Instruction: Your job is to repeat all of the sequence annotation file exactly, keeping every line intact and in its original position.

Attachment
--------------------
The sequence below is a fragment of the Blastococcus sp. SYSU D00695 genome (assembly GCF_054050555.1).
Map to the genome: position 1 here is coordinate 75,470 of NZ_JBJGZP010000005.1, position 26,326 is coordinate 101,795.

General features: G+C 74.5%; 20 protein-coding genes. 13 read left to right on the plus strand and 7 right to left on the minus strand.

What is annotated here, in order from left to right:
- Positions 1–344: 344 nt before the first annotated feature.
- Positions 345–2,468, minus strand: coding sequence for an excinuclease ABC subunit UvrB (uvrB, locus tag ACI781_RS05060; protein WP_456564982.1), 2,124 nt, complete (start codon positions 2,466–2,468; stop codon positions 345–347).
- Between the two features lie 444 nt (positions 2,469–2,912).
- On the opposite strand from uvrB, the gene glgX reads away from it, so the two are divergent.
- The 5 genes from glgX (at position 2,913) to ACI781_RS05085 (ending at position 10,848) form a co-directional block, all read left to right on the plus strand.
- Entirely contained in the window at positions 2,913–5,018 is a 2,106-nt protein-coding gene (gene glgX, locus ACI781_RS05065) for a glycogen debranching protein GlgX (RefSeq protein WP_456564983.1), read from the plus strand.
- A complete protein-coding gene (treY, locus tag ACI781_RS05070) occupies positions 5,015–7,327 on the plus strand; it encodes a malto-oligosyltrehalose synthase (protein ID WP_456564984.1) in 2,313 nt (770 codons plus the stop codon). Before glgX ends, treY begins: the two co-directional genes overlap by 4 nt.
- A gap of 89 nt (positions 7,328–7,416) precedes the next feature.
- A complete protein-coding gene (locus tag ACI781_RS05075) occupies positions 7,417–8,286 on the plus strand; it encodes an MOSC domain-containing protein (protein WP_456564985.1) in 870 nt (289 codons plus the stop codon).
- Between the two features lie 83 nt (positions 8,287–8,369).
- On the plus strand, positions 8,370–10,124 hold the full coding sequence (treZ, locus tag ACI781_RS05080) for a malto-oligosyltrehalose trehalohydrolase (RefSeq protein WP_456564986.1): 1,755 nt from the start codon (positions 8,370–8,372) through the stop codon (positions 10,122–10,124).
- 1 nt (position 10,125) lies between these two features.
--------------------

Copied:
The sequence below is a fragment of the Blastococcus sp. SYSU D00695 genome (assembly GCF_054050555.1).
Map to the genome: position 1 here is coordinate 75,470 of NZ_JBJGZP010000005.1, position 26,326 is coordinate 101,795.

General features: G+C 74.5%; 20 protein-coding genes. 13 read left to right on the plus strand and 7 right to left on the minus strand.

What is annotated here, in order from left to right:
- Positions 1–344: 344 nt before the first annotated feature.
- Positions 345–2,468, minus strand: coding sequence for an excinuclease ABC subunit UvrB (uvrB, locus tag ACI781_RS05060; protein WP_456564982.1), 2,124 nt, complete (start codon positions 2,466–2,468; stop codon positions 345–347).
- Between the two features lie 444 nt (positions 2,469–2,912).
- On the opposite strand from uvrB, the gene glgX reads away from it, so the two are divergent.
- The 5 genes from glgX (at position 2,913) to ACI781_RS05085 (ending at position 10,848) form a co-directional block, all read left to right on the plus strand.
- Entirely contained in the window at positions 2,913–5,018 is a 2,106-nt protein-coding gene (gene glgX, locus ACI781_RS05065) for a glycogen debranching protein GlgX (RefSeq protein WP_456564983.1), read from the plus strand.
- A complete protein-coding gene (treY, locus tag ACI781_RS05070) occupies positions 5,015–7,327 on the plus strand; it encodes a malto-oligosyltrehalose synthase (protein ID WP_456564984.1) in 2,313 nt (770 codons plus the stop codon). Before glgX ends, treY begins: the two co-directional genes overlap by 4 nt.
- A gap of 89 nt (positions 7,328–7,416) precedes the next feature.
- A complete protein-coding gene (locus tag ACI781_RS05075) occupies positions 7,417–8,286 on the plus strand; it encodes an MOSC domain-containing protein (protein WP_456564985.1) in 870 nt (289 codons plus the stop codon).
- Between the two features lie 83 nt (positions 8,287–8,369).
- On the plus strand, positions 8,370–10,124 hold the full coding sequence (treZ, locus tag ACI781_RS05080) for a malto-oligosyltrehalose trehalohydrolase (RefSeq protein WP_456564986.1): 1,755 nt from the start codon (positions 8,370–8,372) through the stop codon (positions 10,122–10,124).
- 1 nt (position 10,125) lies between these two features.